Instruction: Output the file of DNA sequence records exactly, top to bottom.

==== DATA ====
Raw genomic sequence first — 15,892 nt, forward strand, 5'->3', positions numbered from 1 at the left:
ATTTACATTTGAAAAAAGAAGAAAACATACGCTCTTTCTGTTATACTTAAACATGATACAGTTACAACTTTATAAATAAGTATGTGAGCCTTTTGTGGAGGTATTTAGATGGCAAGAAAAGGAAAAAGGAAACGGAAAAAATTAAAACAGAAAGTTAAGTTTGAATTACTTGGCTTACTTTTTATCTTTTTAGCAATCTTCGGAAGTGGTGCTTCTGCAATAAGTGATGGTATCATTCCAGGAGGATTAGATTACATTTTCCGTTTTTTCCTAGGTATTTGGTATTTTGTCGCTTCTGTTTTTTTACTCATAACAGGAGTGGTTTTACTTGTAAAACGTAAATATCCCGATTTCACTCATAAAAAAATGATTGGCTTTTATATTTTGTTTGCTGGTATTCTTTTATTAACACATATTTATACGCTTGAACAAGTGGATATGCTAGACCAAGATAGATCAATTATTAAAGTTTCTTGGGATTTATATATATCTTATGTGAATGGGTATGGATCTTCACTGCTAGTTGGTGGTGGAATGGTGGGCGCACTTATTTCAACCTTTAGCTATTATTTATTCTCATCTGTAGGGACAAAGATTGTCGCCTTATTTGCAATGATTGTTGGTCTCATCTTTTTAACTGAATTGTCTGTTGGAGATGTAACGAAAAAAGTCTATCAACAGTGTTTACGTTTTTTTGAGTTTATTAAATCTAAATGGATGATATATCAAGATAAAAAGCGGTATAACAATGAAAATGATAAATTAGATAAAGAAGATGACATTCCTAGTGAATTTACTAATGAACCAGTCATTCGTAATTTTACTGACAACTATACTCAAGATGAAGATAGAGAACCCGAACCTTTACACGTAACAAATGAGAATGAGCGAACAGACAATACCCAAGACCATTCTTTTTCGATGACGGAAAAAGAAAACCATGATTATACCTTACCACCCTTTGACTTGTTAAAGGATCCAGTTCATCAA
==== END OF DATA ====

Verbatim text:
Raw genomic sequence first — 15,892 nt, forward strand, 5'->3', positions numbered from 1 at the left:
ATTTACATTTGAAAAAAGAAGAAAACATACGCTCTTTCTGTTATACTTAAACATGATACAGTTACAACTTTATAAATAAGTATGTGAGCCTTTTGTGGAGGTATTTAGATGGCAAGAAAAGGAAAAAGGAAACGGAAAAAATTAAAACAGAAAGTTAAGTTTGAATTACTTGGCTTACTTTTTATCTTTTTAGCAATCTTCGGAAGTGGTGCTTCTGCAATAAGTGATGGTATCATTCCAGGAGGATTAGATTACATTTTCCGTTTTTTCCTAGGTATTTGGTATTTTGTCGCTTCTGTTTTTTTACTCATAACAGGAGTGGTTTTACTTGTAAAACGTAAATATCCCGATTTCACTCATAAAAAAATGATTGGCTTTTATATTTTGTTTGCTGGTATTCTTTTATTAACACATATTTATACGCTTGAACAAGTGGATATGCTAGACCAAGATAGATCAATTATTAAAGTTTCTTGGGATTTATATATATCTTATGTGAATGGGTATGGATCTTCACTGCTAGTTGGTGGTGGAATGGTGGGCGCACTTATTTCAACCTTTAGCTATTATTTATTCTCATCTGTAGGGACAAAGATTGTCGCCTTATTTGCAATGATTGTTGGTCTCATCTTTTTAACTGAATTGTCTGTTGGAGATGTAACGAAAAAAGTCTATCAACAGTGTTTACGTTTTTTTGAGTTTATTAAATCTAAATGGATGATATATCAAGATAAAAAGCGGTATAACAATGAAAATGATAAATTAGATAAAGAAGATGACATTCCTAGTGAATTTACTAATGAACCAGTCATTCGTAATTTTACTGACAACTATACTCAAGATGAAGATAGAGAACCCGAACCTTTACACGTAACAAATGAGAATGAGCGAACAGACAATACCCAAGACCATTCTTTTTCGATGACGGAAAAAGAAAACCATGATTATACCTTACCACCCTTTGACTTGTTAAAGGATCCAGTTCATCAA